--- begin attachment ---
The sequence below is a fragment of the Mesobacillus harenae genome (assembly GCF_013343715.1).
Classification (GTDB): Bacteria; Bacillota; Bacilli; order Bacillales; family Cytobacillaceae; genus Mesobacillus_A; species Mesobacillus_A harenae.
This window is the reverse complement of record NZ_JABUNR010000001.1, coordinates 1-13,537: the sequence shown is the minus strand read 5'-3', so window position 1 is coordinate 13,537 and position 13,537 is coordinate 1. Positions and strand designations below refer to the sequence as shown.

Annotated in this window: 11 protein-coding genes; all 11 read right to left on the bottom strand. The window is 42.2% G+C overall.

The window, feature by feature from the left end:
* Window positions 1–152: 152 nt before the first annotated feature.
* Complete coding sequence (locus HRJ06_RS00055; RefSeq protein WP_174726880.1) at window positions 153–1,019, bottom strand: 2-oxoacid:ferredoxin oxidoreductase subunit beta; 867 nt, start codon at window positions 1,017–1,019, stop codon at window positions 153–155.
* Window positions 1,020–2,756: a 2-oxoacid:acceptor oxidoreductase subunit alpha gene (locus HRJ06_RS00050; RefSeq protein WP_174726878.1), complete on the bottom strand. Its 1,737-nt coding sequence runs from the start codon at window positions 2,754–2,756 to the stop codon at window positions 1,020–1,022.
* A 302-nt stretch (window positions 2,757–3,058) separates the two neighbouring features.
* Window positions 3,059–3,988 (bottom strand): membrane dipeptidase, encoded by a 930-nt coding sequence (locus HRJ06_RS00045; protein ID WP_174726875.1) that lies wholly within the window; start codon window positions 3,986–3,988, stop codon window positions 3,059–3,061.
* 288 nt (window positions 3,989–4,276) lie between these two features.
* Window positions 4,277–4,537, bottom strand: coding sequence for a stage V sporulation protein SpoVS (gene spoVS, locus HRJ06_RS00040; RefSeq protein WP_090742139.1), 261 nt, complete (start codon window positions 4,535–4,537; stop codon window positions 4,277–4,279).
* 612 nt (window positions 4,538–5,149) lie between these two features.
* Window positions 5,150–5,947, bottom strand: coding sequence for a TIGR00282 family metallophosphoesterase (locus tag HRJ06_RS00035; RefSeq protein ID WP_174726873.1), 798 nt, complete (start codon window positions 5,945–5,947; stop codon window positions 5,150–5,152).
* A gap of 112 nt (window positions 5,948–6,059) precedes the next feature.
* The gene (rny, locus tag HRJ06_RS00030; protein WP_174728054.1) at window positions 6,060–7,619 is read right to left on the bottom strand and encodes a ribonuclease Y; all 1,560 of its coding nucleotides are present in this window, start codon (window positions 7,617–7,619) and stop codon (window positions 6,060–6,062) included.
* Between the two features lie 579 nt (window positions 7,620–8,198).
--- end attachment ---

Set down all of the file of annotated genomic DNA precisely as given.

The sequence below is a fragment of the Mesobacillus harenae genome (assembly GCF_013343715.1).
Classification (GTDB): Bacteria; Bacillota; Bacilli; order Bacillales; family Cytobacillaceae; genus Mesobacillus_A; species Mesobacillus_A harenae.
This window is the reverse complement of record NZ_JABUNR010000001.1, coordinates 1-13,537: the sequence shown is the minus strand read 5'-3', so window position 1 is coordinate 13,537 and position 13,537 is coordinate 1. Positions and strand designations below refer to the sequence as shown.

Annotated in this window: 11 protein-coding genes; all 11 read right to left on the bottom strand. The window is 42.2% G+C overall.

The window, feature by feature from the left end:
* Window positions 1–152: 152 nt before the first annotated feature.
* Complete coding sequence (locus HRJ06_RS00055; RefSeq protein WP_174726880.1) at window positions 153–1,019, bottom strand: 2-oxoacid:ferredoxin oxidoreductase subunit beta; 867 nt, start codon at window positions 1,017–1,019, stop codon at window positions 153–155.
* Window positions 1,020–2,756: a 2-oxoacid:acceptor oxidoreductase subunit alpha gene (locus HRJ06_RS00050; RefSeq protein WP_174726878.1), complete on the bottom strand. Its 1,737-nt coding sequence runs from the start codon at window positions 2,754–2,756 to the stop codon at window positions 1,020–1,022.
* A 302-nt stretch (window positions 2,757–3,058) separates the two neighbouring features.
* Window positions 3,059–3,988 (bottom strand): membrane dipeptidase, encoded by a 930-nt coding sequence (locus HRJ06_RS00045; protein ID WP_174726875.1) that lies wholly within the window; start codon window positions 3,986–3,988, stop codon window positions 3,059–3,061.
* 288 nt (window positions 3,989–4,276) lie between these two features.
* Window positions 4,277–4,537, bottom strand: coding sequence for a stage V sporulation protein SpoVS (gene spoVS, locus HRJ06_RS00040; RefSeq protein WP_090742139.1), 261 nt, complete (start codon window positions 4,535–4,537; stop codon window positions 4,277–4,279).
* 612 nt (window positions 4,538–5,149) lie between these two features.
* Window positions 5,150–5,947, bottom strand: coding sequence for a TIGR00282 family metallophosphoesterase (locus tag HRJ06_RS00035; RefSeq protein ID WP_174726873.1), 798 nt, complete (start codon window positions 5,945–5,947; stop codon window positions 5,150–5,152).
* A gap of 112 nt (window positions 5,948–6,059) precedes the next feature.
* The gene (rny, locus tag HRJ06_RS00030; protein WP_174728054.1) at window positions 6,060–7,619 is read right to left on the bottom strand and encodes a ribonuclease Y; all 1,560 of its coding nucleotides are present in this window, start codon (window positions 7,617–7,619) and stop codon (window positions 6,060–6,062) included.
* Between the two features lie 579 nt (window positions 7,620–8,198).